We can use single quotes for whatever new syntax we like: grapheme clusters, Unicode scalars, localized text, regular expressions, metaprogramming, inline assembly, interned symbols, complex number literals, etc. etc. It seems to me that Unicode scalars are on the more pedestrian and least questionable side of this spectrum.

There is even a nice mnemonic in the difference between and — double quotes are thicker and imply heavier processing, while single quotes are thinner and closer to raw data.

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This isn't a problem with lack of APIs. The point here is that what a Character models semantically is appropriate for working with text in many ways, but it is inappropriate for low-level text processing that operates on values by which text is encoded. Take, for example, @lorentey's point that the Greek question mark is equivalent to semicolon after Unicode normalization (which is to say, in Swift, they are substitutable characters). You would not want that if you were, say, writing a parser for JavaScript.

(The weirdness about the greek question mark was raised by @SDGGiesbrecht on the pitch thread, along with a number of other interesting points. His posts are very much worth a careful read.)

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To my eye, we've had plenty of arguments for ASCII and not much for Unicode scalars more generally. But I don't really want to extend this thread by discussing various examples and how important they may or may not be (it's already very dense for a proposal review, with a lot of pitch-phase discussions between a small number of people). There are a lot of very reasonable bottom-up arguments in this thread about why some sort of Unicode.Scalar/ASCII literal would make sense, but I'm arguing top-down here: if you tell me there's a single-quoted character-like literal in Swift I'm going to strongly presume it defaults to Character. If we can get by without a literal form designed primarily for Character then my assumption is that we can also get by without a literal form designed for the (hopefully) much more niche Unicode.Scalar type. We can live with the status quo of just using double quotes for both, and neither being a default type for a literal.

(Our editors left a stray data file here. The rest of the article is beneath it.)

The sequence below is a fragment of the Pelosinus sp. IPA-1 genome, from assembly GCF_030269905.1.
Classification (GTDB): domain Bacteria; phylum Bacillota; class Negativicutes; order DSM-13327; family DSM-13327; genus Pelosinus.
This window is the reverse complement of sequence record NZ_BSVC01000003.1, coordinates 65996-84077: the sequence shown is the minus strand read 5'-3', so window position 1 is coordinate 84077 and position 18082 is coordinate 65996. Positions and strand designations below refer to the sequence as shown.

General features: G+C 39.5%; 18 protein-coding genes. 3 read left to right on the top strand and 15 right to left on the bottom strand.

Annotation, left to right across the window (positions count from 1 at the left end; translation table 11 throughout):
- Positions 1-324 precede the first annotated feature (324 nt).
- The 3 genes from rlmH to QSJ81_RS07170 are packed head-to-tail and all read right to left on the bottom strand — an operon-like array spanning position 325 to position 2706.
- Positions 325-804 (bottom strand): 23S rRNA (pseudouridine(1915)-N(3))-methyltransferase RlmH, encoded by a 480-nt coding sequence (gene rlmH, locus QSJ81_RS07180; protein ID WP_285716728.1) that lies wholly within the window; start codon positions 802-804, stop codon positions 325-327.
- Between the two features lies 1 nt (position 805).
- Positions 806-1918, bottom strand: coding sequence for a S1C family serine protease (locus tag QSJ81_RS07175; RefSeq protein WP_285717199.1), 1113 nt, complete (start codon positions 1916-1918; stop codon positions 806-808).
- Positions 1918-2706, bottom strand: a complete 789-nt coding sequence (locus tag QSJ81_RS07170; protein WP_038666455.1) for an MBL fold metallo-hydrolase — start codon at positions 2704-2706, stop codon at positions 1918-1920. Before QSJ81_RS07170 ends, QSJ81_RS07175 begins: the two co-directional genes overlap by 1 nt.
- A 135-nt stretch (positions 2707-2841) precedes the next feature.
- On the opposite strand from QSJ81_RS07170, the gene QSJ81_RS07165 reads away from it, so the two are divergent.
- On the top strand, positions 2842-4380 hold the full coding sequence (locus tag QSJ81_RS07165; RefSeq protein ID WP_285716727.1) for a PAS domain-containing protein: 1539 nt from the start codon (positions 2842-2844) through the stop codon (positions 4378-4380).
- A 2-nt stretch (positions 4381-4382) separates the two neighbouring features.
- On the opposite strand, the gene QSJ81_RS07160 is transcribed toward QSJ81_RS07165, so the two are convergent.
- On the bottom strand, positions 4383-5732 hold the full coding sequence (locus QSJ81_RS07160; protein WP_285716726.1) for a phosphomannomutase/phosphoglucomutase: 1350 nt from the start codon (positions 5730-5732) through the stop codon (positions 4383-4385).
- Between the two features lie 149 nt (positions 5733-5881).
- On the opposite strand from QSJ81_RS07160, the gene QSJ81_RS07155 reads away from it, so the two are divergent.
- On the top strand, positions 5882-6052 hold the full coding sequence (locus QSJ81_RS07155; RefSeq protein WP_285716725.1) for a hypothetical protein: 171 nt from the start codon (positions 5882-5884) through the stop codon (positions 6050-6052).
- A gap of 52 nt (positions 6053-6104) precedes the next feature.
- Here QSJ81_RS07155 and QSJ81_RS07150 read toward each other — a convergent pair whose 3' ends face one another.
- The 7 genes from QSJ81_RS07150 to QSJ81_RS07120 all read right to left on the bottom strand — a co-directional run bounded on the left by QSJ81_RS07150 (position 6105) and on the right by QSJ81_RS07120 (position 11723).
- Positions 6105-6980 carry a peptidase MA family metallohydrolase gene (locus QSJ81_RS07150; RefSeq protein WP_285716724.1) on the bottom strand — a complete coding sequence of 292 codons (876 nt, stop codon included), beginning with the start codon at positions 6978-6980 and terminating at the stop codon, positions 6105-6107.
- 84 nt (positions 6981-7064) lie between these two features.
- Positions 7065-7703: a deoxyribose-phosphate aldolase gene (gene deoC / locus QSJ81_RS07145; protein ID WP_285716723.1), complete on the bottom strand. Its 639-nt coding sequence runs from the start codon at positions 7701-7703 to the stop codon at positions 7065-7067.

Agreed, but I didn't say “for low-level text processing” in that sentence (I had in mind things like @lorentey's example of typing '\u{301}'.name into a playground). My second paragraph admits I don't know what the best solution is for such text processing, but I think it's very unclear (at best) that pivoting to optimising single-quoted literals for this purpose is the right approach. Compile-time evaluation and some new APIs might give you a solution that is concise, efficient and has good compile-time errors, for either double-quoted literals or single-quoted literals that default to Character.

Here are some of my observations and perhaps a new avenue in the solution space.

Single quoted literals should clearly default to Character, which is the constituent element of a string at the level of human interpretation, and is the most common character-like type. This is a particularly beginner visible part of Swift.

It would be great to have improved egonomics for working with low level text processing, especially in ascii.